Arc Fault Location for Power Electronic Based Distribution Systems at The University of Nottingham

The University of Nottingham is delighted to offer a PhD position in artificial intelligence. The funding allows successful candidate to work for 5 years. This position is closed on May 07, 2020.

Electricity distribution systems are rapidly evolving to meet the challenges of a more sustainable future - for example developing the supply grid to incorporate renewable energy systems and the increasing electrification of heating systems. Electrical systems providing partial or full propulsion (fully funded propulsion scholarships) for aircraft, ships and trains are also increasing in complexity. This project will research new, low cost technologies to improve the resilience of these electrical distribution systems through accurate detection and location of series arc faults, enabling the development of "self-healing" power systems. These new technologies can also be embedded into aging systems (aircraft and rail) where wiring/connector faults are likely to occur.

The project aims to demonstrate that power system impedance estimation can be used as the basis of arc-fault detection and location in complex electrical distribution systems, especially those with a high penetration of power electronic sub-systems. Previous work has demonstrated that conventional signal processing (fully funded signal processing scholarships) techniques can be employed on point-to-point power systems, however these are challenged when branches appear in the circuit, as multiple potential fault locations could be identified. The focus of this research will be to explore approaches such as pattern recognition (latest pattern recognition scholarship positions) and artificial intelligence (artificial intelligence scholarships) to discriminate between multiple potential fault locations.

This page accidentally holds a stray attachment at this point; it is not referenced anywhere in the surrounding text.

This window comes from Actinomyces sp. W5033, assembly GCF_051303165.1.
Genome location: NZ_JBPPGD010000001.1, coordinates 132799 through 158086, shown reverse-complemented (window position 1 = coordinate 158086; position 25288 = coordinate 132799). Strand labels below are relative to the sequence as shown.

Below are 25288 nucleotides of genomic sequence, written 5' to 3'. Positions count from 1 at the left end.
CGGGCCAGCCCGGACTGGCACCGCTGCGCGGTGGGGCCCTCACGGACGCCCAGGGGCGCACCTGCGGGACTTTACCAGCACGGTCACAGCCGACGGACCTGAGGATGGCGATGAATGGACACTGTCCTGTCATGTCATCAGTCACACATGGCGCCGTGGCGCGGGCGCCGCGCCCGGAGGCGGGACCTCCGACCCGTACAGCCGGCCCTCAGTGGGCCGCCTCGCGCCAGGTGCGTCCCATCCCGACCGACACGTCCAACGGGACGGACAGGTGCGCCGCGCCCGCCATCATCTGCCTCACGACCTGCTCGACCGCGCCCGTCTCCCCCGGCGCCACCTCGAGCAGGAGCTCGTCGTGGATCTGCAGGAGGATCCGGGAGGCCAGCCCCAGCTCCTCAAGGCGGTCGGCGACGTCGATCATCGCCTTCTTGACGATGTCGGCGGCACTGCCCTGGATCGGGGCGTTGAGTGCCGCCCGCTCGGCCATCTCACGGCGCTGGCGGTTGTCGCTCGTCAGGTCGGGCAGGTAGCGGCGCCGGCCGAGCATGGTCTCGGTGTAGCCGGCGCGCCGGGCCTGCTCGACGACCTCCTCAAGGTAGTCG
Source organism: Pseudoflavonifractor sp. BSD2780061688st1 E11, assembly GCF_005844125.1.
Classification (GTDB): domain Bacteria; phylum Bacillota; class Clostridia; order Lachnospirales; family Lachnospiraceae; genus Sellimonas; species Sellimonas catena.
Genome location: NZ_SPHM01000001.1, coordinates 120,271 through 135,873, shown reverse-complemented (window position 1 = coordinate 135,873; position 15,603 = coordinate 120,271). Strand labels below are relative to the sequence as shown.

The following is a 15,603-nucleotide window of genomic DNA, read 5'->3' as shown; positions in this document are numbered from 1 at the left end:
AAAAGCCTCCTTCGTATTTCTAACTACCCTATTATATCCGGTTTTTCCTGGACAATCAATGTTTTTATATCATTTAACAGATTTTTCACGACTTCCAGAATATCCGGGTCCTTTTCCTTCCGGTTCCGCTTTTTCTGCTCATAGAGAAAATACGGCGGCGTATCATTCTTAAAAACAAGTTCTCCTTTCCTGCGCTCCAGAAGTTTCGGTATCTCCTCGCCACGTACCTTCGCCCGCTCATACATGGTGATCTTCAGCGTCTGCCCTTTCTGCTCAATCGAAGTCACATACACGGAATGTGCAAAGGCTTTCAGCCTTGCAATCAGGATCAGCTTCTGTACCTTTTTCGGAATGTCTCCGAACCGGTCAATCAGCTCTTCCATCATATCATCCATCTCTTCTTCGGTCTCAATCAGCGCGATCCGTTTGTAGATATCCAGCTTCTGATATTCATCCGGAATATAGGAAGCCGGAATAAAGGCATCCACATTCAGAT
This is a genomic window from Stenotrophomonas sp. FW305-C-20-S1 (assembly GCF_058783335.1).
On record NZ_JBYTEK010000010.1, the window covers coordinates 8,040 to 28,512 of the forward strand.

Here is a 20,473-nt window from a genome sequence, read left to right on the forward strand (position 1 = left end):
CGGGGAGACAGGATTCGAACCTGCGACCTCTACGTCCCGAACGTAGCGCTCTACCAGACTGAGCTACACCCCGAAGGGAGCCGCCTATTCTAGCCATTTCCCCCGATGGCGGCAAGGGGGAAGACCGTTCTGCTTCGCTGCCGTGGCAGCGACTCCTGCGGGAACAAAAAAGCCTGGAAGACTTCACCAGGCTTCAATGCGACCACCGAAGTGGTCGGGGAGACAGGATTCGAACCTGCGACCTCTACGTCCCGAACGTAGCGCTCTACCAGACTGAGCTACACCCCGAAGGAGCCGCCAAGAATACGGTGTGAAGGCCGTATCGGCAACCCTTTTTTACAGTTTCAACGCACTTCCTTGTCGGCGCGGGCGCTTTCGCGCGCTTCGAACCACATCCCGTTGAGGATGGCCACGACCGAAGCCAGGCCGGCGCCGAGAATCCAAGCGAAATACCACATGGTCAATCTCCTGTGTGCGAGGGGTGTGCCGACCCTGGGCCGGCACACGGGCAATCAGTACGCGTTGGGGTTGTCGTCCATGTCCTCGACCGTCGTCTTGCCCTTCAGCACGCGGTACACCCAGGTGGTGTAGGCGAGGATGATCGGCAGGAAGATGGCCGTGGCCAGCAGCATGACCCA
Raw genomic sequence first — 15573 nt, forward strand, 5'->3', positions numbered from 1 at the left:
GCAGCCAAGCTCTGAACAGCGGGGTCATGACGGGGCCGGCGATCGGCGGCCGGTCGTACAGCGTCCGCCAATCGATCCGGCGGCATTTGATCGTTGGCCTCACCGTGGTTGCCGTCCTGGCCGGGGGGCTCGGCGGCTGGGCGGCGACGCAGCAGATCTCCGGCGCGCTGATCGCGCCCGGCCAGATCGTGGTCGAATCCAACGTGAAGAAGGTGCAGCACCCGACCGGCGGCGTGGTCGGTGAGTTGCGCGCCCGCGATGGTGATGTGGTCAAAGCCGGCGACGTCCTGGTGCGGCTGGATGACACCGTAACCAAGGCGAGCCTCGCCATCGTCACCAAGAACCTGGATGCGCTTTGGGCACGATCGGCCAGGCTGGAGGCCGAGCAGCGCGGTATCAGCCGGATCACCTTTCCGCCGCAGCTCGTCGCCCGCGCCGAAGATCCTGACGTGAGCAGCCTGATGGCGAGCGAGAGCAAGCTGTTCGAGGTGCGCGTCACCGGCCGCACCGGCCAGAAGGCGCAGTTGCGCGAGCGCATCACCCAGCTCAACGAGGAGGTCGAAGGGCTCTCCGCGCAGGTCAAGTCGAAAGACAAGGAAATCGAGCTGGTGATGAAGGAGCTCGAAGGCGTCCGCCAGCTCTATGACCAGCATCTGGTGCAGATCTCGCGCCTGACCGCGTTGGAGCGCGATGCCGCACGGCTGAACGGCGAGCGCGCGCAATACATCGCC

The project will involve extensive experimental work to characterise arc faults so that they can be accurately modelled. These arc fault models can then be embedded into complex electrical system simulations which will be used to evaluate candidate fault detection and location algorithms.

The successful applicant will be based within the Power Electronics, Machines and Control Research Group at The University of Nottingham but will also work closely with members of the Applied Optics (Optics scholarships) Research Group and the George Green Institute for Electromagnetics Research.

EPSRC DTP studentships are fully funded (fees and maintenance) for UK (UK scholarships) students or provide fees only for EU students from outside the UK, subject to eligibility requirements. The funding is for 3.5 years with a stipend of 15,285. (details about eligibility can be found at:

Applications should be submitted via the University of Nottingham Applicant Portal, with Mark Sumner identified as the potential supervisor. Your application should include;

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